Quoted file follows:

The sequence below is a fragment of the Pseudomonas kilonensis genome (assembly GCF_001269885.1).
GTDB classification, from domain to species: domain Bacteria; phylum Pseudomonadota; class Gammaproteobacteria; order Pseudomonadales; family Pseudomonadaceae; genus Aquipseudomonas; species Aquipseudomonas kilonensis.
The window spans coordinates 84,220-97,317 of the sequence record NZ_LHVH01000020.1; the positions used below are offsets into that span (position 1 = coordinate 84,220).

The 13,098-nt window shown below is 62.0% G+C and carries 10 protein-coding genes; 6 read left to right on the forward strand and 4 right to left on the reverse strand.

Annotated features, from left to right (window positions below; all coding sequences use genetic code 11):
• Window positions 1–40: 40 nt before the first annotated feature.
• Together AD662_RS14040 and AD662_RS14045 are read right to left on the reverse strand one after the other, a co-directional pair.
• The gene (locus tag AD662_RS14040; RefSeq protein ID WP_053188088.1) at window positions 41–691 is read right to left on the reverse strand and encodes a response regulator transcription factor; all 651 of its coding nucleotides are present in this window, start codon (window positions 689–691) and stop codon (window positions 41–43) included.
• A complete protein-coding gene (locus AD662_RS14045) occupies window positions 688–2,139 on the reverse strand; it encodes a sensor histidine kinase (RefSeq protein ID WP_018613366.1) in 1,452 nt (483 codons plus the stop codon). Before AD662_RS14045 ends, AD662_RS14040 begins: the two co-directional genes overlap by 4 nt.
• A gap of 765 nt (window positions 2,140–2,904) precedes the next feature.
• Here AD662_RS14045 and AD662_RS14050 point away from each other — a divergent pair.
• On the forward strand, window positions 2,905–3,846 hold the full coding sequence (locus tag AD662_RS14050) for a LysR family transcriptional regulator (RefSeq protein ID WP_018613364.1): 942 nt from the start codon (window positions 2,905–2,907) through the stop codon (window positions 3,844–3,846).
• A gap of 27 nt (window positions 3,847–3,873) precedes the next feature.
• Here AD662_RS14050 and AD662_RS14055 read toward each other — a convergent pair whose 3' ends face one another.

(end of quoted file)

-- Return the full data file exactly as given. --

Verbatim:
The sequence below is a fragment of the Pseudomonas kilonensis genome (assembly GCF_001269885.1).
GTDB classification, from domain to species: domain Bacteria; phylum Pseudomonadota; class Gammaproteobacteria; order Pseudomonadales; family Pseudomonadaceae; genus Aquipseudomonas; species Aquipseudomonas kilonensis.
The window spans coordinates 84,220-97,317 of the sequence record NZ_LHVH01000020.1; the positions used below are offsets into that span (position 1 = coordinate 84,220).

The 13,098-nt window shown below is 62.0% G+C and carries 10 protein-coding genes; 6 read left to right on the forward strand and 4 right to left on the reverse strand.

Annotated features, from left to right (window positions below; all coding sequences use genetic code 11):
• Window positions 1–40: 40 nt before the first annotated feature.
• Together AD662_RS14040 and AD662_RS14045 are read right to left on the reverse strand one after the other, a co-directional pair.
• The gene (locus tag AD662_RS14040; RefSeq protein ID WP_053188088.1) at window positions 41–691 is read right to left on the reverse strand and encodes a response regulator transcription factor; all 651 of its coding nucleotides are present in this window, start codon (window positions 689–691) and stop codon (window positions 41–43) included.
• A complete protein-coding gene (locus AD662_RS14045) occupies window positions 688–2,139 on the reverse strand; it encodes a sensor histidine kinase (RefSeq protein ID WP_018613366.1) in 1,452 nt (483 codons plus the stop codon). Before AD662_RS14045 ends, AD662_RS14040 begins: the two co-directional genes overlap by 4 nt.
• A gap of 765 nt (window positions 2,140–2,904) precedes the next feature.
• Here AD662_RS14045 and AD662_RS14050 point away from each other — a divergent pair.
• On the forward strand, window positions 2,905–3,846 hold the full coding sequence (locus tag AD662_RS14050) for a LysR family transcriptional regulator (RefSeq protein ID WP_018613364.1): 942 nt from the start codon (window positions 2,905–2,907) through the stop codon (window positions 3,844–3,846).
• A gap of 27 nt (window positions 3,847–3,873) precedes the next feature.
• Here AD662_RS14050 and AD662_RS14055 read toward each other — a convergent pair whose 3' ends face one another.